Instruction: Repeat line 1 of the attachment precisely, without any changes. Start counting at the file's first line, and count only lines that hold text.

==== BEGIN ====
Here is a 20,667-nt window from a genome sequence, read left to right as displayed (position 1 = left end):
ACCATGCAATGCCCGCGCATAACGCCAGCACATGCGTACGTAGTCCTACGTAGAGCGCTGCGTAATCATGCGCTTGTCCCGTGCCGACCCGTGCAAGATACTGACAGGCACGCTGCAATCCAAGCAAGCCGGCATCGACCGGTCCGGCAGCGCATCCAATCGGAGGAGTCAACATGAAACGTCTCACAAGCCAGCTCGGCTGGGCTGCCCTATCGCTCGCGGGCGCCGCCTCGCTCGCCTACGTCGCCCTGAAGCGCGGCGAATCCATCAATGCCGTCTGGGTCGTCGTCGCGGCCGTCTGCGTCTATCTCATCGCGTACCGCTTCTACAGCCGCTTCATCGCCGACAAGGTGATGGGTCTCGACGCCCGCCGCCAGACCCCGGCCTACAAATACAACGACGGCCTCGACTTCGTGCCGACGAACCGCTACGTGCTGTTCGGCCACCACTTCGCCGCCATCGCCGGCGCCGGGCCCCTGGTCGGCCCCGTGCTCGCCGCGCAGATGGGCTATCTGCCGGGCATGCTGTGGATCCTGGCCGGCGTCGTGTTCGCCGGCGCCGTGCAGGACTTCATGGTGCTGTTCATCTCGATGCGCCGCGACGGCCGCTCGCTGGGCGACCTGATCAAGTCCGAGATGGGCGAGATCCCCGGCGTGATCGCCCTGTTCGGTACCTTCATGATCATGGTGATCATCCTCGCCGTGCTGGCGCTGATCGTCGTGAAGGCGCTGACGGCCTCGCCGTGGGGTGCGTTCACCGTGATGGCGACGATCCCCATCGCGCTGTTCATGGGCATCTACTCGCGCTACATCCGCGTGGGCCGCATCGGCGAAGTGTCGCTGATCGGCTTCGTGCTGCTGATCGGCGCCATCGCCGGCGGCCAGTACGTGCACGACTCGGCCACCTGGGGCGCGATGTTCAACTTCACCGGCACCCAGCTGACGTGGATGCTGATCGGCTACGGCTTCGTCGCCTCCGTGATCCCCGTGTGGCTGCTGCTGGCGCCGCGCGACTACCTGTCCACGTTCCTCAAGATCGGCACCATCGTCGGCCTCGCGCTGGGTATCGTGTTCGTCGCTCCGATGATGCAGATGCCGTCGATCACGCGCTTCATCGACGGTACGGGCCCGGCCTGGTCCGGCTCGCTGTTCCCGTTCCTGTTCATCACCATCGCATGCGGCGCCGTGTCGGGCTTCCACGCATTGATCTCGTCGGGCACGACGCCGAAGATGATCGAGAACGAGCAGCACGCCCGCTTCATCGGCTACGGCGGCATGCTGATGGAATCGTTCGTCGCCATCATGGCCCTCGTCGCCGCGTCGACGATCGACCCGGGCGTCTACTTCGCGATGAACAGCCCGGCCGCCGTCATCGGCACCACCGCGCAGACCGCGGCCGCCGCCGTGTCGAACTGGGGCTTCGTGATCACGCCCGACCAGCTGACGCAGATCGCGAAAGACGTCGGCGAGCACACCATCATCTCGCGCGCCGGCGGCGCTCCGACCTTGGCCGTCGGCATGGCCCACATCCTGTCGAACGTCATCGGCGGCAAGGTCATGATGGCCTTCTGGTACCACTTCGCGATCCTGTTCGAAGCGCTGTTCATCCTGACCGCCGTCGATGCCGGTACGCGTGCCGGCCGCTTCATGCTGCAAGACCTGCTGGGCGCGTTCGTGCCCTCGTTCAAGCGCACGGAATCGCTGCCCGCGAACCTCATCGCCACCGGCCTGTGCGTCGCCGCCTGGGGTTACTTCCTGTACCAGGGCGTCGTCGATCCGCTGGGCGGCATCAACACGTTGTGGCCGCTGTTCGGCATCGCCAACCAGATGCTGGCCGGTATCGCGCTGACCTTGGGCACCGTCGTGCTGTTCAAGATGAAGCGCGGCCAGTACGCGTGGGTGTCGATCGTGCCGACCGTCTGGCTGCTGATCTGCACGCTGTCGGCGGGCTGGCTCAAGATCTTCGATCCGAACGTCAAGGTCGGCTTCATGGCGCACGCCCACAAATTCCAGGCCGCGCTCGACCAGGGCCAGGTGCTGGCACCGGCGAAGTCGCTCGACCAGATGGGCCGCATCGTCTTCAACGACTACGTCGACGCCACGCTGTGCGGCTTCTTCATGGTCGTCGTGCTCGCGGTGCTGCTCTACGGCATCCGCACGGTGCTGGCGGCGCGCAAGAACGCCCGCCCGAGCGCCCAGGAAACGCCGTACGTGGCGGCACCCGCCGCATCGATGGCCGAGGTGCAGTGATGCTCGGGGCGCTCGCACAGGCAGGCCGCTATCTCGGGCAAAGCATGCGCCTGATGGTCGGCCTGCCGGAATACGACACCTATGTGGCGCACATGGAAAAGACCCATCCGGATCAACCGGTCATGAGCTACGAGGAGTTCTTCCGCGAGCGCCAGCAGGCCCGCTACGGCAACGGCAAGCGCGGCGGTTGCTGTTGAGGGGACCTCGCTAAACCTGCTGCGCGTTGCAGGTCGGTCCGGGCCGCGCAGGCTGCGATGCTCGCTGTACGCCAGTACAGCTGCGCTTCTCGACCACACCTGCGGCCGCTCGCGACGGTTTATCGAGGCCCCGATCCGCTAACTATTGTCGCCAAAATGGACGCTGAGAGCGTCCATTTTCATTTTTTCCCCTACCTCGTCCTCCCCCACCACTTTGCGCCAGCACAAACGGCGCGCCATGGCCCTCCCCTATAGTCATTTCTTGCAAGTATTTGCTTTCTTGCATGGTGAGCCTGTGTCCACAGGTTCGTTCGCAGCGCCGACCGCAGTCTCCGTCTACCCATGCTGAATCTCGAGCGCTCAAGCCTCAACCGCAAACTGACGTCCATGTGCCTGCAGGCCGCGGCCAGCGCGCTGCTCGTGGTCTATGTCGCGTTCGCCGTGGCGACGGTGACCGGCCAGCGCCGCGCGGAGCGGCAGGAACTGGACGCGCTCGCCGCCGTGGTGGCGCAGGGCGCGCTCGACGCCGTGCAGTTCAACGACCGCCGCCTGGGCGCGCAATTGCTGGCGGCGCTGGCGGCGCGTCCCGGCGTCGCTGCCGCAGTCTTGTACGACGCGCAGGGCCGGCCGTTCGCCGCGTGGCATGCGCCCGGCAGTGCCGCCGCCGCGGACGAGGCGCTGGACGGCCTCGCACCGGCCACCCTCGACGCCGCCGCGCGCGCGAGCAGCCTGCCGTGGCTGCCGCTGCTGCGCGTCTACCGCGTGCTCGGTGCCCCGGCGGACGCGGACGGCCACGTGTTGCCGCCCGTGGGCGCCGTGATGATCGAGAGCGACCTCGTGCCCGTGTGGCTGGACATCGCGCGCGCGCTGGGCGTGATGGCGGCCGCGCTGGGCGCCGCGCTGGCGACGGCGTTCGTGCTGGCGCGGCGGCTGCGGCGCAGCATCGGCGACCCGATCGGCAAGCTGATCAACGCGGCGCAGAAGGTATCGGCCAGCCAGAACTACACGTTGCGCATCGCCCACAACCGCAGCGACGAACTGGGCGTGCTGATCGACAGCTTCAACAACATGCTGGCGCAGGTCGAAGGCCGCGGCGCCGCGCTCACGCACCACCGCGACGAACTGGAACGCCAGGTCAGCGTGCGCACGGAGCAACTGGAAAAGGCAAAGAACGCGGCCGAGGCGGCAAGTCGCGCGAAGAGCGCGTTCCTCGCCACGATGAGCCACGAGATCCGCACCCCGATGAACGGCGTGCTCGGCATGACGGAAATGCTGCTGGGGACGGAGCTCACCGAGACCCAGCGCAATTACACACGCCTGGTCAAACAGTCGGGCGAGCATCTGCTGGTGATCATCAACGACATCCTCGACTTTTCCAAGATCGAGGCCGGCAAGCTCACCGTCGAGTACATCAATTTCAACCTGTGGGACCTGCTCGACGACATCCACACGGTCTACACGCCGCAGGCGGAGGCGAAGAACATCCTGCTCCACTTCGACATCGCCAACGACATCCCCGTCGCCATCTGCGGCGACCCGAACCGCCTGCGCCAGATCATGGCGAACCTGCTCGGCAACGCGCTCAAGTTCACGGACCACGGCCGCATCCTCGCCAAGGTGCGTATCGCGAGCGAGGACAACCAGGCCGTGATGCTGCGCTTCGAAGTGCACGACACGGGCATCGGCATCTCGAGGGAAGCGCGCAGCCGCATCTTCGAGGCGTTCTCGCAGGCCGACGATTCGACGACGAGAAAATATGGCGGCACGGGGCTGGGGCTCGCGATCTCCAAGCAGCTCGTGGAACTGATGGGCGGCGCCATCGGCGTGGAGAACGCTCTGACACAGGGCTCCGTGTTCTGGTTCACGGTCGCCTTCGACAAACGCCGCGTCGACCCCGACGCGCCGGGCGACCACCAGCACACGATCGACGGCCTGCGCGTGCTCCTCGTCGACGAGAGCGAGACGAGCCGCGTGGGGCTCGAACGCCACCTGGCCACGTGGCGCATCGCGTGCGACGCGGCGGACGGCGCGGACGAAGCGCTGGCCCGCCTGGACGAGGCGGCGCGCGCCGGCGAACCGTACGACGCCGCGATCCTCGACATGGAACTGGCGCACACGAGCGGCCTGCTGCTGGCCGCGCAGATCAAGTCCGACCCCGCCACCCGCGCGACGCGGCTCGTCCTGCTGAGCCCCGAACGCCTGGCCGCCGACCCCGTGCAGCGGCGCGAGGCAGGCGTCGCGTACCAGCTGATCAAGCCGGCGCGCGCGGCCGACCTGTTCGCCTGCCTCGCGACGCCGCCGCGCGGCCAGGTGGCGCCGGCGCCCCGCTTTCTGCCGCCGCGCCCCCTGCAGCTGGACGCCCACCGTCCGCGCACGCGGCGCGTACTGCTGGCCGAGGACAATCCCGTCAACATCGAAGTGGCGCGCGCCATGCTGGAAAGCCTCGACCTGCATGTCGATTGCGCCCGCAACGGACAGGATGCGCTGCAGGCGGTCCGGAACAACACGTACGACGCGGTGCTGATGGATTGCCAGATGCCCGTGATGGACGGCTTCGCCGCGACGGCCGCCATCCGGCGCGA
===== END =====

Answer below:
Here is a 20,667-nt window from a genome sequence, read left to right as displayed (position 1 = left end):